Senate panel gets earful on data access

'We need to design for people with big health needs but low health literacy, and then those systems will work well for everyone.'
By Bernie Monegain
10:44 AM
US Capitol

Eric Dishman made his way up to Capitol Hill on Wednesday to testify about just how critical – a matter of life or death – access to personal health information can be.

Dishman, Intel fellow and general manager of health and life sciences for the corporate giant, appeared before the Senate Committee on Health, Education, Labor and Pensions, HELP.

The hearing: Achieving the Promise of Health Information Technology: Improving Care through Patient Access to Their Records.

Dishman, a member of the President's Precision Medicine Initiative Working Group, introduced himself as a "23-year cancer survivor, a cancer patient advocate and a lucky early prototype for the lifesaving potential of accessing one's own health data and genome-based precision medicine."

"I have concluded that each of us must have better tools to participate in our own health and contribute to the wellbeing of others. Each of us needs access to our own health information that's convenient, timely, affordable, electronic and secure," Dishman told the committee chaired by Sen. Lamar Alexander, R-Tenn. "Each of us needs to work with our care teams to build care plans, with goals and accurate tracking. Each of us needs to own our health – but the healthcare systems needs to do a much better job of giving us the tools, data and responsibility to do so."

Dishman, well known in healthcare IT circles, is not a Johnny-come-lately to this mission. He has had skin in the game for a long time.

On Wednesday, he was one of three people testifying before the HELP Committee on a topic that has gained increasing force over the past few years – a patient's right to his or her health information.

[Related: How does your EHR stack up? See our 2015 satisfaction survey results.]

Kathy Giusti, the founder and chairwoman of the Multiple Myeloma Research Foundation also testified. Giusti was diagnosed with the blood cancer in 1996 at the age of 37.

"Myeloma … remains fatal," she told the committee. "In today's world, health IT can and should accelerate new treatments and cures."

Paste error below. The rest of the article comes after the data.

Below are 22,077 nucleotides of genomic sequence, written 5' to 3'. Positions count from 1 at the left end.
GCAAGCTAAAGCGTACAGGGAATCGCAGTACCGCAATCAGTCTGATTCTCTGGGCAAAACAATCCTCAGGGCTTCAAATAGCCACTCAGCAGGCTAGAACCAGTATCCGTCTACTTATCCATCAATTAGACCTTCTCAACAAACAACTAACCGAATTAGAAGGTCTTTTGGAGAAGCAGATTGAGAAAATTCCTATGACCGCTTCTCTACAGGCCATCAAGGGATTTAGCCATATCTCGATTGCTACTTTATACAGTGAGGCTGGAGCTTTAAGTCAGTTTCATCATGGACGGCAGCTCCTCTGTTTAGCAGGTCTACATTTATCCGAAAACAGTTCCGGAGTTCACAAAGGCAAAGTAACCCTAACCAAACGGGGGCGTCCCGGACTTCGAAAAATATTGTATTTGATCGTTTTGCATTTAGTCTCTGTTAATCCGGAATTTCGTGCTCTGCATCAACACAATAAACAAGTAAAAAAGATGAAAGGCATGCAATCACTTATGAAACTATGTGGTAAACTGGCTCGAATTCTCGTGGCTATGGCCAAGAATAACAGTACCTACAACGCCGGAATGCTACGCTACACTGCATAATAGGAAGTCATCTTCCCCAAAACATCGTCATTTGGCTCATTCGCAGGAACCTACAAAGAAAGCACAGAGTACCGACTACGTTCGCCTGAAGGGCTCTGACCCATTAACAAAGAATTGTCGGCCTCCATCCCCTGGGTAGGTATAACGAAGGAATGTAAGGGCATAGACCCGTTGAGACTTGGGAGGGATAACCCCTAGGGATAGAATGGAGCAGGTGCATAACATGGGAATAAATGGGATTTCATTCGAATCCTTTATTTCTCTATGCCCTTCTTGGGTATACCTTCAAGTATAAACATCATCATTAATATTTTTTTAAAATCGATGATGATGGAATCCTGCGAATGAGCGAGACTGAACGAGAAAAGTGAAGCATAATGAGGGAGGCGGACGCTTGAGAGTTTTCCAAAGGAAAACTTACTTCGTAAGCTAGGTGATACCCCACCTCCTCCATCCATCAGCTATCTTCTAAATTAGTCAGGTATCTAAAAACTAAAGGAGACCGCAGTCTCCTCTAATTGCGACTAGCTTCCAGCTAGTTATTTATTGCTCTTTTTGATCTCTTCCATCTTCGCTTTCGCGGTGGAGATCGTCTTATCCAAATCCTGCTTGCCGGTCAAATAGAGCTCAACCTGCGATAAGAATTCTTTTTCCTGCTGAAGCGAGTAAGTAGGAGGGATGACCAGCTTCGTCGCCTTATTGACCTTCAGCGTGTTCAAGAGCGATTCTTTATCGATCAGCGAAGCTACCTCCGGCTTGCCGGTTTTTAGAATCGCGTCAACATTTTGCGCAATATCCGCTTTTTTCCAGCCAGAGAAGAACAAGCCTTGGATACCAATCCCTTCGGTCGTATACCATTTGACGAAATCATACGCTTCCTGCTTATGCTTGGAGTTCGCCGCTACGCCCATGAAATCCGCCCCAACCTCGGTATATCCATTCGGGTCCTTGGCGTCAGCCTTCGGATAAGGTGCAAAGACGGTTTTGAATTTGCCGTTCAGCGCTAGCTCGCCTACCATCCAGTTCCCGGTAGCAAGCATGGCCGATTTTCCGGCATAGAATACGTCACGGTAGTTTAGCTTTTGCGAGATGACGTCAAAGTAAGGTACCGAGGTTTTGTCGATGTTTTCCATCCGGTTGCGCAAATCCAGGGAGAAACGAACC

Like Dishman, she called on healthcare providers to engage their patients and urged them to keep data open and available to them.

"Access to digital health information allows us to collaborate with our doctors and healthcare providers and make better decisions," she said. "We review our test results and lab reports online, and identify and act on important trends. We can learn at our own pace – when it is quiet and convenient – not when we are stressed in the doctor's office or in the infusion

Giusti also stressed the importance of having one integrated patient record. She has six records scattered across healthcare organizations.

"That data must be integrated into a centralized portal that we as patients feel like we own, share, update and provide."

Raj M. Ratwani, scientific director of the National Center for Human Factors in Healthcare at MedStar Health, delivered a plain message.

"Patients must have easy access to their health information to improve health outcomes," he told the panel.

As he sees it, access is "a tremendous opportunity to improve care."

He tempered his optimism for access, however, with a caveat: "The usability of electronic health records, patient portals and personal health records remains subpar and is a significant challenge that we must overcome immediately."

Dishman, too, had something to say about design.

"As a cancer survivor and kidney transplant recipient, I collaborate on improving my health (and lowering my costs) together with my care teams, and I am very engaged in owning my own care," he noted. "At every step of the way in my health journey, access to my own health information has factored heavily in the difference between success and failure."

[See also: Intel's Eric Dishman needs a new kidney.]

As he sees it, Congress and the health sector should not be systems, and policies for him, "a fortunate, well-educated, well-compensated Intel executive who has connections with health experts all over the world."

"We should design policies, standards and economic incentives to promote individual access to personal health information for people who have none of my advantages," he told the panel.

"We need to design for people with big health needs but low health literacy, and then those systems will work well for everyone."

Watch the hearing or read the testimony here.